You have spent many hours planning your job search with your recruiter, picking the right firms, and researching them with every spare moment. You have interviewed like crazy for months, while staying up late at night trying to hold down your current job. But it's all been worth it: You finally got the perfect job offer at the firm of your dreams. Congratulations, time to take a deep breath, relax, and enjoy the new change in your career. But don't get too comfortable, you still have a lot of important challenges ahead of you if you are going to make this new job a success.
Choosing the perfect opportunity is important. However, that is simply not the end of the equation. The fact that you are now with a firm that suits your career goals and personality will not, in and of itself, support the type of professional situation you want over time. After making the decision to take a new position, your focus should be on how you can ensure that the change is everything you want it to be.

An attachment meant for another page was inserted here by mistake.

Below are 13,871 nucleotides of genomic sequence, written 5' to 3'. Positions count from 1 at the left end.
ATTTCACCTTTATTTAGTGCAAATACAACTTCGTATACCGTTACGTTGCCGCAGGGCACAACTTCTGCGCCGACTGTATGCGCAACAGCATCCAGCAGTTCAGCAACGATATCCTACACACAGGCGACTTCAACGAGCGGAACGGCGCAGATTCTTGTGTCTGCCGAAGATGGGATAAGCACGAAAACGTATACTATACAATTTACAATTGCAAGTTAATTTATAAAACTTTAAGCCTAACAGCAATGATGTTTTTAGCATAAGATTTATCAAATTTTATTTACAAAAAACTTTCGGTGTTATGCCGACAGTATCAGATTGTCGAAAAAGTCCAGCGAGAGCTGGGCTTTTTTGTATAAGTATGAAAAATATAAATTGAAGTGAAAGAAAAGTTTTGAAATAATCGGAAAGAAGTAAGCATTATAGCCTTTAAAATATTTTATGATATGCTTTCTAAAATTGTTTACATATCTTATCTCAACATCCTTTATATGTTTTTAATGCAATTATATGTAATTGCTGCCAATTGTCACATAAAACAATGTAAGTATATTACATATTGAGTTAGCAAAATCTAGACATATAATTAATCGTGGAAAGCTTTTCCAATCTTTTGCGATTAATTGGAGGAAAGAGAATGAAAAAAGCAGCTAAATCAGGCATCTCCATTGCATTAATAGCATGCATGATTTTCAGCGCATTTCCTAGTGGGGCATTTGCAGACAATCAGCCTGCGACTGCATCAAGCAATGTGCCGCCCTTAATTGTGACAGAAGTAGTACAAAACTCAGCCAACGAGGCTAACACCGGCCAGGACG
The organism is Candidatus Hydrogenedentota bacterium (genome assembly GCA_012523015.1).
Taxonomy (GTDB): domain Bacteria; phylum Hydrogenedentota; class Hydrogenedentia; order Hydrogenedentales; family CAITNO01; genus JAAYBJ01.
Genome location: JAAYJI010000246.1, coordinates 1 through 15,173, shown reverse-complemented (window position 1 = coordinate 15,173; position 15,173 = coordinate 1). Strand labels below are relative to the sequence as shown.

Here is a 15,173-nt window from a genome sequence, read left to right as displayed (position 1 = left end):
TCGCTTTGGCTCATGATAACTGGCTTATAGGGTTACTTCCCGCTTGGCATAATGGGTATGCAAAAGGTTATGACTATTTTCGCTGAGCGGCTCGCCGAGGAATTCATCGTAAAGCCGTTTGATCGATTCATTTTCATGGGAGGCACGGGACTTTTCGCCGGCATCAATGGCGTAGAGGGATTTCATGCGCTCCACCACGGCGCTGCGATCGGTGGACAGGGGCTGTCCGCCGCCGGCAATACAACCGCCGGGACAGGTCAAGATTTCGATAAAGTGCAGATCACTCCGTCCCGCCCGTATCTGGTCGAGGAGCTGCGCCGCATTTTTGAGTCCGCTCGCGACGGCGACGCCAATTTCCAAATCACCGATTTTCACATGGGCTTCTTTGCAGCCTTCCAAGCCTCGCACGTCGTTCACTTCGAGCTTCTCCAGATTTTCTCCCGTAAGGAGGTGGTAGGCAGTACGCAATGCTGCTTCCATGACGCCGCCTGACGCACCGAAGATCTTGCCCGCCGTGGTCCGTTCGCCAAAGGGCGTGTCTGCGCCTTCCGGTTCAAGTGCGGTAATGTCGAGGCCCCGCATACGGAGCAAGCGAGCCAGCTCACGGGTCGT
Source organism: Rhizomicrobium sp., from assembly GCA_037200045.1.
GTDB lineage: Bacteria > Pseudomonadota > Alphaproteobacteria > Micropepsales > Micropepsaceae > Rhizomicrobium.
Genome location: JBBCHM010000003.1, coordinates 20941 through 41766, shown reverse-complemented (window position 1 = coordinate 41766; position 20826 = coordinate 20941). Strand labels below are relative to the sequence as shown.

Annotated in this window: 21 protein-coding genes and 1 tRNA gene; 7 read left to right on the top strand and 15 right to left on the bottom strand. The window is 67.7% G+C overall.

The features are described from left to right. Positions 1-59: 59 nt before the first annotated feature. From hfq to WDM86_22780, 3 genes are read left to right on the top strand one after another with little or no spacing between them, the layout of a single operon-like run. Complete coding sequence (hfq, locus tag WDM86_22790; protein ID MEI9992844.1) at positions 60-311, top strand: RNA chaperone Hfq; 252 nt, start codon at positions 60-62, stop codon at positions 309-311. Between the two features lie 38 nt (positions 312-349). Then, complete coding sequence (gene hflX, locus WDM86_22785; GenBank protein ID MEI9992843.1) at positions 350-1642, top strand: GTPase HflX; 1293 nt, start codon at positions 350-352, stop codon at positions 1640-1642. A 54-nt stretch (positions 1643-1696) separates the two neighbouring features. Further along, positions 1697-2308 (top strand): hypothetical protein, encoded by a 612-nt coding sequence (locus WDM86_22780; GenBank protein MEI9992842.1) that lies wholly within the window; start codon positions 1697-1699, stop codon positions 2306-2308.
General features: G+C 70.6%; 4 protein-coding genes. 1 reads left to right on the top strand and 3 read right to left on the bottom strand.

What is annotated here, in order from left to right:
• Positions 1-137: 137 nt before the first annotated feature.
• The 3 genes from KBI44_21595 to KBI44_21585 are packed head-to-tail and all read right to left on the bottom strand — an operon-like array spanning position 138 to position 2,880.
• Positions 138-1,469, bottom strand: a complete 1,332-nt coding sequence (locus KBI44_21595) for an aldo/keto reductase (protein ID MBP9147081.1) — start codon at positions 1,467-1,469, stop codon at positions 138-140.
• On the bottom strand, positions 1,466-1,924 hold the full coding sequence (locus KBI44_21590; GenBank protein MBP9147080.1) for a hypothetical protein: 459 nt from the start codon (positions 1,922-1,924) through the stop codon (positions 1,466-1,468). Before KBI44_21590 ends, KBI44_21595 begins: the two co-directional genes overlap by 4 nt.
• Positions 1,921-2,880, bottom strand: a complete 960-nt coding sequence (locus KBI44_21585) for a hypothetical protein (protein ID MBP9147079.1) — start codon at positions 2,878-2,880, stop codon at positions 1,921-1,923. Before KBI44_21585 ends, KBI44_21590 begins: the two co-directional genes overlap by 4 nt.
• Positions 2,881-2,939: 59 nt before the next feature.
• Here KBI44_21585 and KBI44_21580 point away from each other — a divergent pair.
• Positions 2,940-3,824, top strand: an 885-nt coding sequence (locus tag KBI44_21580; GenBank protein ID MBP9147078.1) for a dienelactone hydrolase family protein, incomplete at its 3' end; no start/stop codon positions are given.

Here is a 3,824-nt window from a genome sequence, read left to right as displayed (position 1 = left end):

Why is this important? As recruiters and as lawyers, we have encountered many attorneys with excellent records-except that their resumes reflect 2, 3, or 4 job changes. We can tell you that making a significant number of moves from firm to firm, in and of itself, will often prevent an attorney from getting to interview with certain firms. Why? Because some firms want loyalty and long-term dedication. Often, the law firms with whom we work are hiring associates they suspect will become lifetime partners in the firm. Therefore, the likelihood that you will leave one position for another could become a major hurdle in finding a job. It is for this reason that upon a move to a new firm, lawyers should do everything they can to make it work with that firm. BCG strongly encourages lawyers to avoid the mentality that "if this doesn't work, I'll find something else."